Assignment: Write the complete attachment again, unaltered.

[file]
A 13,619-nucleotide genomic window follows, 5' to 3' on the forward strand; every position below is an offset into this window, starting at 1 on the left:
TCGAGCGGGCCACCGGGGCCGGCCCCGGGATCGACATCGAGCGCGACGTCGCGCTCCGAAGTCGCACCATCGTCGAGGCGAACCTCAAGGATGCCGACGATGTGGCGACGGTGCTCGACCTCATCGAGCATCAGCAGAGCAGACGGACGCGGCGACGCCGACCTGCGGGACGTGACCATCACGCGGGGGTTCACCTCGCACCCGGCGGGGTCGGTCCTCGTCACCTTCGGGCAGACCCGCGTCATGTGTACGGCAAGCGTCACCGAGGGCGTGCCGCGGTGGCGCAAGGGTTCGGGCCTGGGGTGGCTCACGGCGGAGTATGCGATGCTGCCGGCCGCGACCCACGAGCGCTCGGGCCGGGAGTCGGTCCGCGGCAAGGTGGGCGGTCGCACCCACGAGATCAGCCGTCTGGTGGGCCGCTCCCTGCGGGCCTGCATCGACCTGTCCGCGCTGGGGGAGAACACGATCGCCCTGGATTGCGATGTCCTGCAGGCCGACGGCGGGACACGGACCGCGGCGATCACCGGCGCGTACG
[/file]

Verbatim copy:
A 13,619-nucleotide genomic window follows, 5' to 3' on the forward strand; every position below is an offset into this window, starting at 1 on the left:
TCGAGCGGGCCACCGGGGCCGGCCCCGGGATCGACATCGAGCGCGACGTCGCGCTCCGAAGTCGCACCATCGTCGAGGCGAACCTCAAGGATGCCGACGATGTGGCGACGGTGCTCGACCTCATCGAGCATCAGCAGAGCAGACGGACGCGGCGACGCCGACCTGCGGGACGTGACCATCACGCGGGGGTTCACCTCGCACCCGGCGGGGTCGGTCCTCGTCACCTTCGGGCAGACCCGCGTCATGTGTACGGCAAGCGTCACCGAGGGCGTGCCGCGGTGGCGCAAGGGTTCGGGCCTGGGGTGGCTCACGGCGGAGTATGCGATGCTGCCGGCCGCGACCCACGAGCGCTCGGGCCGGGAGTCGGTCCGCGGCAAGGTGGGCGGTCGCACCCACGAGATCAGCCGTCTGGTGGGCCGCTCCCTGCGGGCCTGCATCGACCTGTCCGCGCTGGGGGAGAACACGATCGCCCTGGATTGCGATGTCCTGCAGGCCGACGGCGGGACACGGACCGCGGCGATCACCGGCGCGTACG